With Pokémon Picross, Nintendo Proves Even Its F2P Efforts Can Fall to the Dark Side

With Pokémon Picross, Nintendo Proves Even Its F2P Efforts Can Fall to the Dark Side

A brilliant puzzler tarnished by questionable monetization.

I have been impressed, over the past year or two, by Nintendo's remarkably ethical attempts at exploring free-to-play pricing models. As the company moves into the mobile space, the development of unique and effective monetization has become a major priority, and their experiments with small, digital-only 3DS games have really stood apart from the competition.

Yet even Nintendo's exploration hasn't been without its share of snags. Such is the case with Pokémon Picross, the latest 3DS attempt at slipping a "free" game into people's homes and translating that download into revenue. The monetization model in Pokémon Picross feels as though it was lifted directly from questionable games by the likes of King, e.g. Candy Crush Saga, imposing ridiculous in-game costs on players while saddling them with unreasonable cool-down time on essential game mechanics. For all intents and purposes, Pokémon Picross should simply be a $30 game, because that's what you realistically need to pay in order to make it tolerably playable.

The F2P models Nintendo has used for games like Rusty's Real Deal Baseball and Badge Arcade have largely risen above that sort of blatant suffocation of players. The former, for example, allowed you to expand your collection of minigames through a haggle-based economy; it involved real money transactions, yes, but you could attempt to talk Rusty into a deal as you made your purchases. In other words, the process of paying for the game itself became gamified. Meanwhile, Badge Arcade offers goods that, while not precisely material, exist outside the game itself. These are interesting and even fun applications of microtransactions, and in the case of Badge Arcade, which only works because of Nintendo's unique status as both hardware and software creators.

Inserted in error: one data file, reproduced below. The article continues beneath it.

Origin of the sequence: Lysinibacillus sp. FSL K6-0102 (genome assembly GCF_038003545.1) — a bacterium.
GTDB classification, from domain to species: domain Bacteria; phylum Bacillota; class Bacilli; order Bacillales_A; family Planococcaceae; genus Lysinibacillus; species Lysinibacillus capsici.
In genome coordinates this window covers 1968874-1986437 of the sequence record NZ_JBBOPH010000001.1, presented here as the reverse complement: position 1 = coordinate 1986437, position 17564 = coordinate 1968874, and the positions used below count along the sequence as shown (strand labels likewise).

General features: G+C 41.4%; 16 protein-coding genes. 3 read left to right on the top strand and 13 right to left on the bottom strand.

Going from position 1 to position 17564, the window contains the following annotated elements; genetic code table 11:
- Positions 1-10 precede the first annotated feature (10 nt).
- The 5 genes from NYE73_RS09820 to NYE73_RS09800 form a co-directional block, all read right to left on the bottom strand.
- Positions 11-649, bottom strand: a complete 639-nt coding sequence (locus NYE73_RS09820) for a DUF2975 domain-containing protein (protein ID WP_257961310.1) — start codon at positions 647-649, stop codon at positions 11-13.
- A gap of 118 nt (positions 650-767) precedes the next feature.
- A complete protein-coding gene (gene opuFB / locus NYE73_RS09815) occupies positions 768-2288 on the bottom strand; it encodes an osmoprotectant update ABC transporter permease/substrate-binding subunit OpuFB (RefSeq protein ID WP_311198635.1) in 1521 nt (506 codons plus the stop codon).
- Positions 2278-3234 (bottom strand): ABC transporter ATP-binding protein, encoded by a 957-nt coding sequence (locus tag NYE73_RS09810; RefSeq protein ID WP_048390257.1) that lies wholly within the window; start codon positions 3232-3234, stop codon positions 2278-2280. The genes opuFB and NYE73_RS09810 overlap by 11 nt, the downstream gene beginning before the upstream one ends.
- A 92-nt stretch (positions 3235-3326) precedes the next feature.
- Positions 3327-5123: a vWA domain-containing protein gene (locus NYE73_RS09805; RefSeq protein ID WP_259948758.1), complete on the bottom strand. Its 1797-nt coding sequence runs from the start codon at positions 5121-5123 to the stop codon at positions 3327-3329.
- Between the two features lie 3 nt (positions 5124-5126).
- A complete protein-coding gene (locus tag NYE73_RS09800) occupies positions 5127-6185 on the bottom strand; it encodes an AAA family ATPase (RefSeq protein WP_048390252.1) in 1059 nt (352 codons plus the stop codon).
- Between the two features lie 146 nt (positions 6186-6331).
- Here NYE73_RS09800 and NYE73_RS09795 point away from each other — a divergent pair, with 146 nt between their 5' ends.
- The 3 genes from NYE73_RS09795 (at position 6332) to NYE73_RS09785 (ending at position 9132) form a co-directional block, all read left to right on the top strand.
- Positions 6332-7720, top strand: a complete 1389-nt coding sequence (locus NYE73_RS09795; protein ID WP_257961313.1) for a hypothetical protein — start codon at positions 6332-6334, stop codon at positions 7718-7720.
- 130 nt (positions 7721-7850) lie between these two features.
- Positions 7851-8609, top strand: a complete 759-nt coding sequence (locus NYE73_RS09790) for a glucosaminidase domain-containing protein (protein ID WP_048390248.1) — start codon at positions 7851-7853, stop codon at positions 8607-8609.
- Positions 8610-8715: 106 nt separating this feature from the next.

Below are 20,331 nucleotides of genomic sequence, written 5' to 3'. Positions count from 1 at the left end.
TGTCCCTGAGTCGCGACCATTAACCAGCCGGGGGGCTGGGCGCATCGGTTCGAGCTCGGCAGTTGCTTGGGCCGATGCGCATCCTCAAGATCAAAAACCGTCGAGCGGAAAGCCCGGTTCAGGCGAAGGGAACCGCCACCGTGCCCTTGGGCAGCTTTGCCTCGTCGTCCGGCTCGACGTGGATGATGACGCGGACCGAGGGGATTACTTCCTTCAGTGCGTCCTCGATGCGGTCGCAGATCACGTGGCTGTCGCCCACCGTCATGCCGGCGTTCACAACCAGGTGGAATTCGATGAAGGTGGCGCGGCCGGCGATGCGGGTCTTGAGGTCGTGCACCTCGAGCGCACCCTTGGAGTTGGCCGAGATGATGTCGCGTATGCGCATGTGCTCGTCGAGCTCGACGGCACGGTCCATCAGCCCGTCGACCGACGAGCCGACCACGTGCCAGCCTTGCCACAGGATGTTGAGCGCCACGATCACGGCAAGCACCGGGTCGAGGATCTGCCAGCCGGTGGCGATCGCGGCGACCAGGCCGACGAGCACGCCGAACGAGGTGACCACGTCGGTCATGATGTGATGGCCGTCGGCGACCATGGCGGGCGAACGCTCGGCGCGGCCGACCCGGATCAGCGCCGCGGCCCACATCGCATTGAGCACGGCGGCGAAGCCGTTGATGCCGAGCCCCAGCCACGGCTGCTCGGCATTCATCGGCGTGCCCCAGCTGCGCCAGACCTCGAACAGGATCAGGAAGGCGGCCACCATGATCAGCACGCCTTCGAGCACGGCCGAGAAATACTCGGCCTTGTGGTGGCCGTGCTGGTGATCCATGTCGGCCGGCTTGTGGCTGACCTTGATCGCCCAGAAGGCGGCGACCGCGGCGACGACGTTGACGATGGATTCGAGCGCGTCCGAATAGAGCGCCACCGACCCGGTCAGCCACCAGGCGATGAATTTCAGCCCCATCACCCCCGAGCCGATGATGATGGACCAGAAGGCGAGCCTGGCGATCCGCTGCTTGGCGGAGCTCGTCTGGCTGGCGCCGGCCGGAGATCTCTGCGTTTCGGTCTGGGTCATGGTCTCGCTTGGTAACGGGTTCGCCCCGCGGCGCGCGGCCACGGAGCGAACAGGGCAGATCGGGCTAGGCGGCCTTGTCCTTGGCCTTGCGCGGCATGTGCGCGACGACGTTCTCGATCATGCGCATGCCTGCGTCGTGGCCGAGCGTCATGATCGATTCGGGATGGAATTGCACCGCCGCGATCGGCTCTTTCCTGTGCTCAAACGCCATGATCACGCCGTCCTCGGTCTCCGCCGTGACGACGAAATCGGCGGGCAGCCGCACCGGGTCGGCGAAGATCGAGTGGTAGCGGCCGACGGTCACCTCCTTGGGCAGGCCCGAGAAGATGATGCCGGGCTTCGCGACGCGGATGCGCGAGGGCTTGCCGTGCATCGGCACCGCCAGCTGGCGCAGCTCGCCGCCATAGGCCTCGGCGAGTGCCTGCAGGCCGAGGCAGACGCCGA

Pokémon Picross, on the other hand, takes an existing product—Nintendo's brilliant picture crossword puzzle Picross—and carves it up into tiny chunks, gated behind an in-game currency that demands an extraordinary amount of grinding. It's Picross with a Pokémon theme, but unlike previous Picross titles you can't simply cruise from one puzzle to the next. Nintendo has set up obstacle after obstacle to impede your progress and drive you to the in-game store.

As with so many mobile games, Pokémon Picross presents you with two different roadblocks: The aforementioned in-game currency, picrites, and a host of stamina meters. It's all interconnected in the most cynical fashion imaginable: Picrites don't simply allow you to access new puzzles, they can also build out your stamina meter. You earn picrites by completing puzzles, but in order to buy picrites you need sufficient stamina to finish a puzzle—you use a point of stamina for each puzzle grid you complete, meaning that in order to earn the virtual cash to be able to solve a puzzle, you need to solve a puzzle that requires virtual cash to expand your stamina meter. In other words, the game constantly drives you to pay real money, even at the basic level of game design.

And I get it—games cost money to develop, and there are no free rides. Pokémon Picross seems unusually aggressive in this regard, though, a sensation emphasized by the fact that the game is so churlish about dispensing cash. It seems OK at first; as you complete tutorial stages, you earn 30, even 50 picrites at a time. Once you move beyond the intro, however, you earn less than 10 picrites per puzzle, and you only get any at all if you adhere to that puzzle's special conditions. You may need to use a specific skill or a pokémon, which you may not have actually earned yet, meaning you miss out on those picrites. It's entirely possible to spend 20 minutes on a puzzle and earn nothing whatsoever.